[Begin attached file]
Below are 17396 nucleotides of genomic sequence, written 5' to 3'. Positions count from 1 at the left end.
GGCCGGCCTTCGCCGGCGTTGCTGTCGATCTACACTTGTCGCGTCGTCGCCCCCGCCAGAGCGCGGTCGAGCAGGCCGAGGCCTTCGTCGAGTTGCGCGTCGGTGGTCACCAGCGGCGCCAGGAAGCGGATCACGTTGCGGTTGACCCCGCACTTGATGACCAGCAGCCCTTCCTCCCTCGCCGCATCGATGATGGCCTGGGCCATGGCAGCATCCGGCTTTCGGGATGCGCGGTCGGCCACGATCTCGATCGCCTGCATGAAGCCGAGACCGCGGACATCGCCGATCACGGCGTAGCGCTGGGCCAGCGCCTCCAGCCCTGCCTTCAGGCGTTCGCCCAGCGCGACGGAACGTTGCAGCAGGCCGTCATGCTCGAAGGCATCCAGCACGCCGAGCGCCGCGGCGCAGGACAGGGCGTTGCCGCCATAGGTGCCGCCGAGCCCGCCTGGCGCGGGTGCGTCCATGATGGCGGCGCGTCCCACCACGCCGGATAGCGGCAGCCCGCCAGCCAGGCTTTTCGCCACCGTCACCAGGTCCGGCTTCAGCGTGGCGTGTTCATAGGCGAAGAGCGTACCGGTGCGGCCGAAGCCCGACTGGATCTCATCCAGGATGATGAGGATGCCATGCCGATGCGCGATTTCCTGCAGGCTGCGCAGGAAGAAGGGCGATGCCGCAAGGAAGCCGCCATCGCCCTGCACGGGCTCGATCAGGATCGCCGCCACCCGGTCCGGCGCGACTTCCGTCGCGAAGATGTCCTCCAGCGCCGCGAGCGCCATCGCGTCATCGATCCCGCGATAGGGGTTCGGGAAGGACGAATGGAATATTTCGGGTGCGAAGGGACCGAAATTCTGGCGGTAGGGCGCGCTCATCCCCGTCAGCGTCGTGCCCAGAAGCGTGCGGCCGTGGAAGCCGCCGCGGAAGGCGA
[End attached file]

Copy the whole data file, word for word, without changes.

Below are 17396 nucleotides of genomic sequence, written 5' to 3'. Positions count from 1 at the left end.
GGCCGGCCTTCGCCGGCGTTGCTGTCGATCTACACTTGTCGCGTCGTCGCCCCCGCCAGAGCGCGGTCGAGCAGGCCGAGGCCTTCGTCGAGTTGCGCGTCGGTGGTCACCAGCGGCGCCAGGAAGCGGATCACGTTGCGGTTGACCCCGCACTTGATGACCAGCAGCCCTTCCTCCCTCGCCGCATCGATGATGGCCTGGGCCATGGCAGCATCCGGCTTTCGGGATGCGCGGTCGGCCACGATCTCGATCGCCTGCATGAAGCCGAGACCGCGGACATCGCCGATCACGGCGTAGCGCTGGGCCAGCGCCTCCAGCCCTGCCTTCAGGCGTTCGCCCAGCGCGACGGAACGTTGCAGCAGGCCGTCATGCTCGAAGGCATCCAGCACGCCGAGCGCCGCGGCGCAGGACAGGGCGTTGCCGCCATAGGTGCCGCCGAGCCCGCCTGGCGCGGGTGCGTCCATGATGGCGGCGCGTCCCACCACGCCGGATAGCGGCAGCCCGCCAGCCAGGCTTTTCGCCACCGTCACCAGGTCCGGCTTCAGCGTGGCGTGTTCATAGGCGAAGAGCGTACCGGTGCGGCCGAAGCCCGACTGGATCTCATCCAGGATGATGAGGATGCCATGCCGATGCGCGATTTCCTGCAGGCTGCGCAGGAAGAAGGGCGATGCCGCAAGGAAGCCGCCATCGCCCTGCACGGGCTCGATCAGGATCGCCGCCACCCGGTCCGGCGCGACTTCCGTCGCGAAGATGTCCTCCAGCGCCGCGAGCGCCATCGCGTCATCGATCCCGCGATAGGGGTTCGGGAAGGACGAATGGAATATTTCGGGTGCGAAGGGACCGAAATTCTGGCGGTAGGGCGCGCTCATCCCCGTCAGCGTCGTGCCCAGAAGCGTGCGGCCGTGGAAGCCGCCGCGGAAGGCGA